Mystery Disappearance ~ Missing Environmentalist's dog Kimnik found alive in High Arctic
Environmentalists Marc Cornelissen and Philip de Roo
A dog travelling with two Dutch environmental researchers presumed drowned in Nunavut has been found alive, according to the research organization that organized their trip. Marc Cornelissen and Philip de Roo were on a two-month scientific
study of ice thickness north of Resolute Bay when they disappeared.
An RCMP search and rescue effort was called off Thursday, with police
saying the men likely drowned.
RCMP spokeswoman Yvonne Niego said the territory's protection
services stop at search and rescue, and recovery options for the pair's
gear and dog were a "grey area," casting the fate of the animal,
strapped to a sled in the High Arctic, into question.
Kimnik was found walking in the bitter cold after 4 days without food
However, the Cold Facts organization was able to organize a
helicopter crew to rescue the dog, which belongs to the local wildlife
ranger in Resolute Bay. She was called "Kimnik" on the skiers' blog,
likely referring to "qimmiq," the Inuktitut word for Inuit sled dog, its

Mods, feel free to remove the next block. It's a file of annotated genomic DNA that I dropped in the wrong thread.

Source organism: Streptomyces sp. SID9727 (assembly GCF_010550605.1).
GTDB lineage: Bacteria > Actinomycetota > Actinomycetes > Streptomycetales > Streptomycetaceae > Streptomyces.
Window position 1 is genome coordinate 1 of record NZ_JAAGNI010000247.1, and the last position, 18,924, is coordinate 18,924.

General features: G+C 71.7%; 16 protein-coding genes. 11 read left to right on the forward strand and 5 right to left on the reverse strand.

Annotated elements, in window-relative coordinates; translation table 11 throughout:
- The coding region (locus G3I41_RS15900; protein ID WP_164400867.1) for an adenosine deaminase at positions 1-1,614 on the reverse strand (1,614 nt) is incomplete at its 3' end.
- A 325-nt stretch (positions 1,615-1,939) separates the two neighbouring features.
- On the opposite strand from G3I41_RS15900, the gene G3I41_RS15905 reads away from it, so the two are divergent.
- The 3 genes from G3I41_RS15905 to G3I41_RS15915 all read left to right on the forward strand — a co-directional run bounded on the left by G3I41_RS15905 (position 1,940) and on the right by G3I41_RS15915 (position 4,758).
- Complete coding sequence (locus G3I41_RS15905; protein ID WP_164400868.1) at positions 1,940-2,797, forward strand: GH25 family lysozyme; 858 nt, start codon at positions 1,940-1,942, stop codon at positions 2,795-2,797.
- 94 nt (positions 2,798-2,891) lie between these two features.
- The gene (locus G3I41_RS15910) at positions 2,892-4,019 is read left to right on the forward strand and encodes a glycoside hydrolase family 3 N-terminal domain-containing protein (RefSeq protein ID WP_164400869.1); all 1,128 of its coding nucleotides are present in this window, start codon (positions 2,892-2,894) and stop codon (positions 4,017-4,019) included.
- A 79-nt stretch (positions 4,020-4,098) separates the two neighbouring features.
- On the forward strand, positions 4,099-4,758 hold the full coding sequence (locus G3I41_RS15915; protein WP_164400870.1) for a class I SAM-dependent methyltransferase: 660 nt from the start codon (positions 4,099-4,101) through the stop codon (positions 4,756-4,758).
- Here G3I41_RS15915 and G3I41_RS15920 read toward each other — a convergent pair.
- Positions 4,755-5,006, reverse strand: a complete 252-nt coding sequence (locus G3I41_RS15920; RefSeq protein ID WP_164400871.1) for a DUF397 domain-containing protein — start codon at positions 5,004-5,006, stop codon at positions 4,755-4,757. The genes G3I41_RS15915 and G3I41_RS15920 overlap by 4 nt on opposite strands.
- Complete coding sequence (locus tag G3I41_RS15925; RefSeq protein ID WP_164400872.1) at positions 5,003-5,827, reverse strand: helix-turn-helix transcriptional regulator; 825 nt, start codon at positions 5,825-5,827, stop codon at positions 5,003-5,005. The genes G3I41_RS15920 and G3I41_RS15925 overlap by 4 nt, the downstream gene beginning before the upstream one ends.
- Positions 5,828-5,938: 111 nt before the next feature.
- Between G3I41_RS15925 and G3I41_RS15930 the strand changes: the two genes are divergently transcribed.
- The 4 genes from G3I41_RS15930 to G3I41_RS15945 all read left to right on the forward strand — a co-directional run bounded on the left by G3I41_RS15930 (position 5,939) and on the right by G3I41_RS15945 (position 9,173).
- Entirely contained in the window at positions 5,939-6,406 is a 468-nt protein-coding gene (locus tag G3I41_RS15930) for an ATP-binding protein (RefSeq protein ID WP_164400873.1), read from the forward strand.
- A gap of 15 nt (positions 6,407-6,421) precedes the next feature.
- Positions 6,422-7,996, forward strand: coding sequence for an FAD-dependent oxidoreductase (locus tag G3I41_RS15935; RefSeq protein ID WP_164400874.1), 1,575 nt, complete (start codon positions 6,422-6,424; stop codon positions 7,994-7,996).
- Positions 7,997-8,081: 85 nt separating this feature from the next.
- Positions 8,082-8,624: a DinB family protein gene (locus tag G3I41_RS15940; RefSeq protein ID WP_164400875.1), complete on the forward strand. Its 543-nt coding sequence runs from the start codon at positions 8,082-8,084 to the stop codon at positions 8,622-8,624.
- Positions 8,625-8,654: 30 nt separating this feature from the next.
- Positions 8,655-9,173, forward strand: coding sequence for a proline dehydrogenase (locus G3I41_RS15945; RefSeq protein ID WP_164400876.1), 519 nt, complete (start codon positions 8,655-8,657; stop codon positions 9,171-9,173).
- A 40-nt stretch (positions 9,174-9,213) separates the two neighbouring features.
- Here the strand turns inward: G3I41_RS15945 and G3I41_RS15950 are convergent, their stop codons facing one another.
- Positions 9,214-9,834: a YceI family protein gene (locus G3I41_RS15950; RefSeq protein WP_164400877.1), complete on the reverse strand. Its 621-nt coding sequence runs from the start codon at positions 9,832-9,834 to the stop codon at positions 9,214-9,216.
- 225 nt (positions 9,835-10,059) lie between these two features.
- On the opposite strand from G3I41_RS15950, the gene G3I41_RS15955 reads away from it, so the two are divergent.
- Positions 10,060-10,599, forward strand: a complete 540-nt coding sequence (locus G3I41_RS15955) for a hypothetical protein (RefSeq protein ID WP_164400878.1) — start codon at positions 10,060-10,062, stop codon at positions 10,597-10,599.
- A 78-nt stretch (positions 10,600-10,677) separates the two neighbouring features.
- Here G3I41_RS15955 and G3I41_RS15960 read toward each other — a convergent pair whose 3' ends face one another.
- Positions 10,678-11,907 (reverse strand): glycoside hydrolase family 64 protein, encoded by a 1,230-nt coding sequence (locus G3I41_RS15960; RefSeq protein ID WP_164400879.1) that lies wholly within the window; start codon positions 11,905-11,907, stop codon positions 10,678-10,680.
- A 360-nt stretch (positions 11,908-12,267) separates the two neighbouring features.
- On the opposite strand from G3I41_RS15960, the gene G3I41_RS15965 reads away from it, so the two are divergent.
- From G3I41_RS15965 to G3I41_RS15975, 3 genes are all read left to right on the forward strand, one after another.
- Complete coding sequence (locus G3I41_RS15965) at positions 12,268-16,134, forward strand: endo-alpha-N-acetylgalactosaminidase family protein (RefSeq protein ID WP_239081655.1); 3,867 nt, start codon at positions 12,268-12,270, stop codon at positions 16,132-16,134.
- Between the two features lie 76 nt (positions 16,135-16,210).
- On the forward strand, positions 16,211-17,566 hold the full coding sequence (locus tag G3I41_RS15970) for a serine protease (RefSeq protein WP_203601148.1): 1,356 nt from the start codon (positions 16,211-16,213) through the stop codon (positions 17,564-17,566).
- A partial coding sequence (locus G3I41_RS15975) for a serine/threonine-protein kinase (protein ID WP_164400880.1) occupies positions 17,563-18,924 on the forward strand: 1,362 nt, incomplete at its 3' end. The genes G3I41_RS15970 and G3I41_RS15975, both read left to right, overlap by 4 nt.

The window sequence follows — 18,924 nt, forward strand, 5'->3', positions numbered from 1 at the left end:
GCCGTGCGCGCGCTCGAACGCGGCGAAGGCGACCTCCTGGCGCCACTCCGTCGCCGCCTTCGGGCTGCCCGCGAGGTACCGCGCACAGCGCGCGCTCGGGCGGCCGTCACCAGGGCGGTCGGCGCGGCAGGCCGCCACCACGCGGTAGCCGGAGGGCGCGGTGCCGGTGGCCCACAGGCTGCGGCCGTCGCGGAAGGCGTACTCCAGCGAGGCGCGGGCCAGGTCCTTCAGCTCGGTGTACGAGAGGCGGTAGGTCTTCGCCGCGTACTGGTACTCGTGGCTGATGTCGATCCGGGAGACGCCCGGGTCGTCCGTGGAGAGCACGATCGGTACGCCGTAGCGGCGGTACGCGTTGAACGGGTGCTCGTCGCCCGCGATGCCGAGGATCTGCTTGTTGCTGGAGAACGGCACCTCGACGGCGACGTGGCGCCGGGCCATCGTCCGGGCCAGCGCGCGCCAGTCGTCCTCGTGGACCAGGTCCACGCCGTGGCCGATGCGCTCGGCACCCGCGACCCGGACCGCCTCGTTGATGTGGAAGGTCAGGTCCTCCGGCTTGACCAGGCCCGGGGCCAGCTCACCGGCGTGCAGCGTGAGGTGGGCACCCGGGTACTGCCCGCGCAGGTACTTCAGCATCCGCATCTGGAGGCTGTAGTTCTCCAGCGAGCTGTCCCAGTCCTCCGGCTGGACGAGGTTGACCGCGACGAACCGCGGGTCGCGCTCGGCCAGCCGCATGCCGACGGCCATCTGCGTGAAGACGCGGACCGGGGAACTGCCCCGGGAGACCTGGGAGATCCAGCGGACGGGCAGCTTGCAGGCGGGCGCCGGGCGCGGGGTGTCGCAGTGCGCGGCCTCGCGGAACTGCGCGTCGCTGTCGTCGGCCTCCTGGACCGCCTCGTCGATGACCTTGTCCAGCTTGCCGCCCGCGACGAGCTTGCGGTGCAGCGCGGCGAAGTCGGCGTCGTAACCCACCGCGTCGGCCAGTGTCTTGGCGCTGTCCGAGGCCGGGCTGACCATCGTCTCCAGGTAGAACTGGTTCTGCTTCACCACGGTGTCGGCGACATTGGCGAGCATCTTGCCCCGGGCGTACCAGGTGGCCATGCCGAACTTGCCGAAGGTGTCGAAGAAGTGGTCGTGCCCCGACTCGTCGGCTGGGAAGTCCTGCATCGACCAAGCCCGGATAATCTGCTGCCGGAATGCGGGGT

dog, referred to as Kimnik on the skiers' blog, belongs to the local
wildlife officer in Resolute Bay, and was recovered following a
helicopter rescue organized by Cold Facts. (Coldfacts.org)
Tabitha Mullin, the dog's owner, says she was happy to have her dog back.
"I was surprised at how good of shape he's in after four days of not eating," she says.
Cold Facts representatives say they are coming to terms with the loss
of their colleagues, who "gave their lives for addressing climate
change issues ... and serving science," said Marielle Feenstra, who is
with the organization.
"It's tough times for all of us," she said.
Explorer Matty McNair, who lives in Iqaluit, hosted the researchers
before they headed to Resolute Bay, says she's in "total shock" at the
news of their disappearance and presumed drowning.
"I've known Marc [Cornelissen] for a long time," she says. "We were on the ice going to the North Pole at the same time.
"You know, we've lost two really wonderful, excellent polar explorers. I'm really sad about that." Cold Facts says the dog was hungry, but doing well.
Efforts now focus on trying to recover the bodies of the researchers to help give closure to their families.